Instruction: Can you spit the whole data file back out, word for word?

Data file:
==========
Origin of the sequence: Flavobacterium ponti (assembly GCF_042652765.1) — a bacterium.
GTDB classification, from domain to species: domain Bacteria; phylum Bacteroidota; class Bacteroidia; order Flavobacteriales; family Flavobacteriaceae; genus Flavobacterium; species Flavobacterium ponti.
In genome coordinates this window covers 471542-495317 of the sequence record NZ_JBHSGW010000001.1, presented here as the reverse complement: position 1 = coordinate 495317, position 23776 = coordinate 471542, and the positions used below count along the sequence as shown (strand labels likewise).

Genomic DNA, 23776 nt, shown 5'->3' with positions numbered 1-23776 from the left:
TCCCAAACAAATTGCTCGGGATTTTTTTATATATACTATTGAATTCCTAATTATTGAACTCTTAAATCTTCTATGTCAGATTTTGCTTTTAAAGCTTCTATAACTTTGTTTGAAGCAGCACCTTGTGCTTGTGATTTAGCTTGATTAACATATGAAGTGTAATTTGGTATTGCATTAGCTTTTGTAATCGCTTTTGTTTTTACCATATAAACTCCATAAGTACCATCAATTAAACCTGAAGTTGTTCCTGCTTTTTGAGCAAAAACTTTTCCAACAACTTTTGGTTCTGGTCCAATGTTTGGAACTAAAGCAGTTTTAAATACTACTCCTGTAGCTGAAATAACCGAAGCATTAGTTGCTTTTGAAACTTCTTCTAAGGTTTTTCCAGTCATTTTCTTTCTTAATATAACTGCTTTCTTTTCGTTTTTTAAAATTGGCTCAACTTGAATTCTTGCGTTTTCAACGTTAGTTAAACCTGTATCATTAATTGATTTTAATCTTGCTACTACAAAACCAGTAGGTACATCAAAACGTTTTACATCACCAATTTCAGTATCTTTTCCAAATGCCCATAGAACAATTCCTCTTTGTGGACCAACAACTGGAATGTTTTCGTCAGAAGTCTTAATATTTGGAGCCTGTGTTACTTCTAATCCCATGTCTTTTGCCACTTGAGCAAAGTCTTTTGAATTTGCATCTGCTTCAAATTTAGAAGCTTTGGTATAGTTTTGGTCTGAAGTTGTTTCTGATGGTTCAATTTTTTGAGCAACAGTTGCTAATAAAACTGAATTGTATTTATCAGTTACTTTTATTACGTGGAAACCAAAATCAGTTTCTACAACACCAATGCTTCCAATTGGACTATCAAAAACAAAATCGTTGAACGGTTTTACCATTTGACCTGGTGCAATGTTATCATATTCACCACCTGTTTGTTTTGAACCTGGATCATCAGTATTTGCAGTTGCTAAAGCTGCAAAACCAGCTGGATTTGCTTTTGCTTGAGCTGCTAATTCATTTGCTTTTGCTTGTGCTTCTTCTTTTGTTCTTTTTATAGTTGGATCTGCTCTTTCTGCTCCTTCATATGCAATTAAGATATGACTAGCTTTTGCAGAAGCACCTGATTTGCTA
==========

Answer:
Origin of the sequence: Flavobacterium ponti (assembly GCF_042652765.1) — a bacterium.
GTDB classification, from domain to species: domain Bacteria; phylum Bacteroidota; class Bacteroidia; order Flavobacteriales; family Flavobacteriaceae; genus Flavobacterium; species Flavobacterium ponti.
In genome coordinates this window covers 471542-495317 of the sequence record NZ_JBHSGW010000001.1, presented here as the reverse complement: position 1 = coordinate 495317, position 23776 = coordinate 471542, and the positions used below count along the sequence as shown (strand labels likewise).

Genomic DNA, 23776 nt, shown 5'->3' with positions numbered 1-23776 from the left:
TCCCAAACAAATTGCTCGGGATTTTTTTATATATACTATTGAATTCCTAATTATTGAACTCTTAAATCTTCTATGTCAGATTTTGCTTTTAAAGCTTCTATAACTTTGTTTGAAGCAGCACCTTGTGCTTGTGATTTAGCTTGATTAACATATGAAGTGTAATTTGGTATTGCATTAGCTTTTGTAATCGCTTTTGTTTTTACCATATAAACTCCATAAGTACCATCAATTAAACCTGAAGTTGTTCCTGCTTTTTGAGCAAAAACTTTTCCAACAACTTTTGGTTCTGGTCCAATGTTTGGAACTAAAGCAGTTTTAAATACTACTCCTGTAGCTGAAATAACCGAAGCATTAGTTGCTTTTGAAACTTCTTCTAAGGTTTTTCCAGTCATTTTCTTTCTTAATATAACTGCTTTCTTTTCGTTTTTTAAAATTGGCTCAACTTGAATTCTTGCGTTTTCAACGTTAGTTAAACCTGTATCATTAATTGATTTTAATCTTGCTACTACAAAACCAGTAGGTACATCAAAACGTTTTACATCACCAATTTCAGTATCTTTTCCAAATGCCCATAGAACAATTCCTCTTTGTGGACCAACAACTGGAATGTTTTCGTCAGAAGTCTTAATATTTGGAGCCTGTGTTACTTCTAATCCCATGTCTTTTGCCACTTGAGCAAAGTCTTTTGAATTTGCATCTGCTTCAAATTTAGAAGCTTTGGTATAGTTTTGGTCTGAAGTTGTTTCTGATGGTTCAATTTTTTGAGCAACAGTTGCTAATAAAACTGAATTGTATTTATCAGTTACTTTTATTACGTGGAAACCAAAATCAGTTTCTACAACACCAATGCTTCCAATTGGACTATCAAAAACAAAATCGTTGAACGGTTTTACCATTTGACCTGGTGCAATGTTATCATATTCACCACCTGTTTGTTTTGAACCTGGATCATCAGTATTTGCAGTTGCTAAAGCTGCAAAACCAGCTGGATTTGCTTTTGCTTGAGCTGCTAATTCATTTGCTTTTGCTTGTGCTTCTTCTTTTGTTCTTTTTATAGTTGGATCTGCTCTTTCTGCTCCTTCATATGCAATTAAGATATGACTAGCTTTTGCAGAAGCACCTGATTTGCTA